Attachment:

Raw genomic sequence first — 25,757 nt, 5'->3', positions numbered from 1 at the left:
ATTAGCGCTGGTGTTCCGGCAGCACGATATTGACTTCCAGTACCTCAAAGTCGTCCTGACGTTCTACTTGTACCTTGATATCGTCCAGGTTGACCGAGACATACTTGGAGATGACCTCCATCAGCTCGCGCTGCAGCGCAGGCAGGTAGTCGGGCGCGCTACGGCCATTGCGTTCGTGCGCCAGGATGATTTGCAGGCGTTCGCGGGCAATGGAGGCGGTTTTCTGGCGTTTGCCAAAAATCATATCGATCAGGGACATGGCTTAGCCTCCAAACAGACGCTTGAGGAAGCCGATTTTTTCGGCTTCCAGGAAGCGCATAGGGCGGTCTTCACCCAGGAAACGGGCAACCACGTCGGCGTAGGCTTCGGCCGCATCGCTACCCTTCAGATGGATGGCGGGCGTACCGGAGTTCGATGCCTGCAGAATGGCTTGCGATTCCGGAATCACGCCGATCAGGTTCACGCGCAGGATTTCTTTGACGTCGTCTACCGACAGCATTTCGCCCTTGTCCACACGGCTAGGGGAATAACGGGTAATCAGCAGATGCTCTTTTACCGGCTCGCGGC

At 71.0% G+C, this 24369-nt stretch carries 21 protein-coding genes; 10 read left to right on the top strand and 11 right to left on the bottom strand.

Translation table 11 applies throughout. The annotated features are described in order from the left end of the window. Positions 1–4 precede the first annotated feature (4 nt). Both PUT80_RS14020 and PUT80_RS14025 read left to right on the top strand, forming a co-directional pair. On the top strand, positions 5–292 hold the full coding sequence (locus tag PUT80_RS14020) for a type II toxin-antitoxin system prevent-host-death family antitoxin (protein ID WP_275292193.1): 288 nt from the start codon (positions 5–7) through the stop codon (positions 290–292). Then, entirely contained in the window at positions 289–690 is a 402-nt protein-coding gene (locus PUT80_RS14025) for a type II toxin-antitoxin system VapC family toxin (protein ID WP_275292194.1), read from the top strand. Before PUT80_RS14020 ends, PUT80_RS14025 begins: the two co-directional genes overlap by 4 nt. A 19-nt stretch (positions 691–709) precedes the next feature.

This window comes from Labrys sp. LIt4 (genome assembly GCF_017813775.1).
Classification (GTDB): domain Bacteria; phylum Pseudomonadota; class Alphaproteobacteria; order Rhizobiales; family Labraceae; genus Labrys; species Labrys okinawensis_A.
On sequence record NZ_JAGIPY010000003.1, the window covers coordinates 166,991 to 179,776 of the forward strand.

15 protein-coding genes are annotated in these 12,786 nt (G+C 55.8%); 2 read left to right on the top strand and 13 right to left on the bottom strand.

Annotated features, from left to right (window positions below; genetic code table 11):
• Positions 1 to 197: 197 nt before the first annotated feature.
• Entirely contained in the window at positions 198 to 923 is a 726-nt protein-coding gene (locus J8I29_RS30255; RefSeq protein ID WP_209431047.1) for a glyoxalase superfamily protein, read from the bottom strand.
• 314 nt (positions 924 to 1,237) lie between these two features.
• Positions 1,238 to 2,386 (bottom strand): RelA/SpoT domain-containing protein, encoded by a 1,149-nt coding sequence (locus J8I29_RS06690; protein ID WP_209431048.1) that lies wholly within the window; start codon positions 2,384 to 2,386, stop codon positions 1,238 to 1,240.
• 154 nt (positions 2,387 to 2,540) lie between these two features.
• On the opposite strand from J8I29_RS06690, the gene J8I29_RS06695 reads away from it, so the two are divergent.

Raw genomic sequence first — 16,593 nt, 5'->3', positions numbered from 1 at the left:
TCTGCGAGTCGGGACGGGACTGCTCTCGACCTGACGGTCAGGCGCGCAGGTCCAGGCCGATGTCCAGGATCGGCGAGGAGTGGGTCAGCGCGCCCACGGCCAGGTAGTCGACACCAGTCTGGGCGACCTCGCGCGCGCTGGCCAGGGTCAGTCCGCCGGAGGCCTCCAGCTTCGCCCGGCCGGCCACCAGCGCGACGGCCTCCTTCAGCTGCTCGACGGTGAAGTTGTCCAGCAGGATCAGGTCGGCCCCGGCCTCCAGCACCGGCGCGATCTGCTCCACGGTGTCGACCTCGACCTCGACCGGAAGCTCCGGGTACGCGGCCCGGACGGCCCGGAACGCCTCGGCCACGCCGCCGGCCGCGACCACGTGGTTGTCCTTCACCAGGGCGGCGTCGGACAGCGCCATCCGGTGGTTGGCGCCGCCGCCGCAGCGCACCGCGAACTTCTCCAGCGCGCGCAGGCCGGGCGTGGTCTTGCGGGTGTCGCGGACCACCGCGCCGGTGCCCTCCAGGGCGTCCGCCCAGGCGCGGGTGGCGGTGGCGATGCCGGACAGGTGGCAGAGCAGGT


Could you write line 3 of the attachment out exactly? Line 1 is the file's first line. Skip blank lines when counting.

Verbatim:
At 71.0% G+C, this 24369-nt stretch carries 21 protein-coding genes; 10 read left to right on the top strand and 11 right to left on the bottom strand.